Okay, it’s here. The Pandemic that has been predicted for awhile now has finally come and people are discovering a new normal or social distancing and compulsive hand washing. We are all trying to make the best with what we’ve been handed.
This week parents in Minnesota woke up to the realization that we have suddenly become impromptu home-schoolers. As much as our kids were hoping that this would be an extended vacation parents know we can’t just drop the learning ball.
So where do you turn when you are stuck home with 1 or more children? What do you do? I know I wasn’t prepared for
this. I am in no way qualified to teach my #1 junking buddy. I love her but we fight like cats in a sack when I have to teacher her ANYTHING.
She really believes that I’ve gotten this far in life only by the grace of God and not my intelligence but I digress.
So where do you turn? How can I make sure that her learning continues until the schools either re-open or go to online only classes?
Luckily there are resources available. I am not making a commission on any of the following programs so please don’t think that’s why I’m recommending them.
- Khan Academy – is a FREE online resource for kids to learn at every level. I remember seeing a news story about them once a long time ago so I immediately downloaded the app and signed up. They cover subjects like math, science, economics and they even help with test prep. Just browsing their offerings has made me confident that I can help my child in spite of the gaps in my knowledge base.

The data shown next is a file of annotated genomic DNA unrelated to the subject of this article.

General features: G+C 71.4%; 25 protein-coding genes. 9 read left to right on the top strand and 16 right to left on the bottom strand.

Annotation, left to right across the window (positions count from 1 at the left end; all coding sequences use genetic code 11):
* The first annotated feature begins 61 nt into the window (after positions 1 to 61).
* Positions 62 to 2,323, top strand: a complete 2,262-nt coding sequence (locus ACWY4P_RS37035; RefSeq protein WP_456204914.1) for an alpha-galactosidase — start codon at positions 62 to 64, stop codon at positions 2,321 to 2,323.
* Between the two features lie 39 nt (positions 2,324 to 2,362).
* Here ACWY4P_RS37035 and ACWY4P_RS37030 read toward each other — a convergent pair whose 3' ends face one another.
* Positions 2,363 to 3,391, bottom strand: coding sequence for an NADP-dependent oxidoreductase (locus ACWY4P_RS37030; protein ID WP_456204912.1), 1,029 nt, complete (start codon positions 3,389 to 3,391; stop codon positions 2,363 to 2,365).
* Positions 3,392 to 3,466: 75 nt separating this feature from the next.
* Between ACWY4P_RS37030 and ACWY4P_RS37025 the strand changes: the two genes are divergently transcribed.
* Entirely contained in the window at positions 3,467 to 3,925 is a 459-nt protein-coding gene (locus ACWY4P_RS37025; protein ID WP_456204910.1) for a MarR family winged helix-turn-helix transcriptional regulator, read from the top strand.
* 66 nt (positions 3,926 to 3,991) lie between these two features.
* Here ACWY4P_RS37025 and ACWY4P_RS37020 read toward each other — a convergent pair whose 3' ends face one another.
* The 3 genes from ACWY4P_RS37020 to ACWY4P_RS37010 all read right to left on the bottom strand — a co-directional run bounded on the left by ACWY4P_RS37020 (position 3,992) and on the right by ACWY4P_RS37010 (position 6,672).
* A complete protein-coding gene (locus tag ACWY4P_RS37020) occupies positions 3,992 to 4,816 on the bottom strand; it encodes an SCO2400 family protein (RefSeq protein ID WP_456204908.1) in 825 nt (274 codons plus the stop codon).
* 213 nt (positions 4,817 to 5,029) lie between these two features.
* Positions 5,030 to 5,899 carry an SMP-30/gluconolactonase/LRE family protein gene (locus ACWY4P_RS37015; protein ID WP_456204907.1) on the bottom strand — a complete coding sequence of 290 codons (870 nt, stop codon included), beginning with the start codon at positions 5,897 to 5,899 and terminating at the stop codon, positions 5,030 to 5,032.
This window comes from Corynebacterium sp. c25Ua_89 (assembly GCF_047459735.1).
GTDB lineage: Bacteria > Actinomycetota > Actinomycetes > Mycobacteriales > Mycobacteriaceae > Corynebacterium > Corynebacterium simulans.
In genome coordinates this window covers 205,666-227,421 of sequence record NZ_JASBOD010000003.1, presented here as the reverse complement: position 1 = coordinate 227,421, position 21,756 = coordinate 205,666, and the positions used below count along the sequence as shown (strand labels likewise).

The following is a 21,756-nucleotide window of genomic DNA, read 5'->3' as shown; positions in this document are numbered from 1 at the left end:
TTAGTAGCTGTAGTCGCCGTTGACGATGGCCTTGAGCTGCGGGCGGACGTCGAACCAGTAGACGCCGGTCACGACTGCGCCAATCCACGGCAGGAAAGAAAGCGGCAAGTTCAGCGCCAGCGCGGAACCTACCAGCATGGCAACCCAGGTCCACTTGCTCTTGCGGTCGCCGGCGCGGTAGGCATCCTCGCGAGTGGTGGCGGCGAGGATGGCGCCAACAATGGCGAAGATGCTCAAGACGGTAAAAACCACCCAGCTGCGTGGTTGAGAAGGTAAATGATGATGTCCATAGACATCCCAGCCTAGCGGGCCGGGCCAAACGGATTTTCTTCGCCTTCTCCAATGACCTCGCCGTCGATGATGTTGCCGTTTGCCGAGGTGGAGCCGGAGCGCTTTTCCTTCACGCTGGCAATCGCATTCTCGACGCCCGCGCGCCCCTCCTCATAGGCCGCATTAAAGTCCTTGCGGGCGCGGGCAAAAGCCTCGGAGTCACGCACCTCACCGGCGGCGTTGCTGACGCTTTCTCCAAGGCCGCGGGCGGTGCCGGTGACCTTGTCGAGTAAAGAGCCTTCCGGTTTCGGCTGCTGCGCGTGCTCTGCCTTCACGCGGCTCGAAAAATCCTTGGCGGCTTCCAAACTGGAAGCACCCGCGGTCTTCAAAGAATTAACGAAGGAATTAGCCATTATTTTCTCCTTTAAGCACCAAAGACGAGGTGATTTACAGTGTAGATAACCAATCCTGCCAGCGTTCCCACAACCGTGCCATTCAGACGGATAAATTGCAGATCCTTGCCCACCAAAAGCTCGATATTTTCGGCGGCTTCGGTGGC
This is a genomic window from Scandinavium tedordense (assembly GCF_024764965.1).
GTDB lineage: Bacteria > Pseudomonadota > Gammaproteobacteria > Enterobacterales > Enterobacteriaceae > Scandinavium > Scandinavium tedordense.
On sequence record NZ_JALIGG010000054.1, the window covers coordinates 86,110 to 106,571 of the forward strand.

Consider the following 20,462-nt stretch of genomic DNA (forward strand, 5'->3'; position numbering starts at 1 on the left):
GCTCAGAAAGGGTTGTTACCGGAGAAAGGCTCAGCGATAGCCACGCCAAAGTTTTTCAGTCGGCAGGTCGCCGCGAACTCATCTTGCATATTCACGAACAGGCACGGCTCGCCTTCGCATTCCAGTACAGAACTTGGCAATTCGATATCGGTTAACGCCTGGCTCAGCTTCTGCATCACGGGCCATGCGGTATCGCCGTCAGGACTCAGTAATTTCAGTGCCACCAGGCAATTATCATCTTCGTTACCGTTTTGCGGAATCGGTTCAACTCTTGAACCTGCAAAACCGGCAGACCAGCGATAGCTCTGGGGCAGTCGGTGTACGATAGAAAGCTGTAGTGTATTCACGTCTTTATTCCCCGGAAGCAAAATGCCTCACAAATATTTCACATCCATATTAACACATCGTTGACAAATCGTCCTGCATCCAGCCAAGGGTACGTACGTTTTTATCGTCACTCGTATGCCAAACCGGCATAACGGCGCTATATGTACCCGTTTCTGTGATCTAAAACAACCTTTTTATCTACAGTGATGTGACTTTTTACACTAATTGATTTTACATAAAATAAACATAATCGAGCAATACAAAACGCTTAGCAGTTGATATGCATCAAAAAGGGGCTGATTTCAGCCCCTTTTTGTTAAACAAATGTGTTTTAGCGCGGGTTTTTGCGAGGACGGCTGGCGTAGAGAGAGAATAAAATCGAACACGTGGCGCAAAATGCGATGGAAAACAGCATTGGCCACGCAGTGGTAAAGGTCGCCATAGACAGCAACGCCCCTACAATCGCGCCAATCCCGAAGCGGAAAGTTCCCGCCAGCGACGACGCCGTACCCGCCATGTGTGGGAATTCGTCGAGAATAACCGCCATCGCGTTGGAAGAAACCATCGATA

- Teachers Pay Teachers – this is a great resource for worksheets and activities. The resources are not free (some are but most are available at a nominal fee) but they are good quality educational products created by teachers with teaching guides included. I was able to download a 5th grade study guide for reading a language that is amazing for under $20. There are enough activities in this binder to keep her learning for months if need be.
- TedED– I love a good TedTalk and it turns out so do kids. A variety of topics with customizable lesson plans and a “Dig Deeper” section that suggests further learning resources if you spark your kids interest with one of the talks. Victoria was immediately captivated by blood transfusion and down the biology rabbit hole we went!
- Steve Spangler Science – Thousands of experiments for kids of every age! I love the food science section which has “experiments” you can do with things found in your typical kitchen.
- Project Gutenberg – If your house is short of books to read (not something I suffer from here) you can get FREE classic children’s books from Project Gutenberg including the Wizard of Oz, Black Beauty, and the Five Little Peppers!
Now if you’ve been home schooling for a long time then you’ve already encountered all of these resources but for those of us that are finding ourselves in uncharted territory they’re a good place to start.
Do you have other resources that you can recommend? Please comment below and help us keep out kids learning!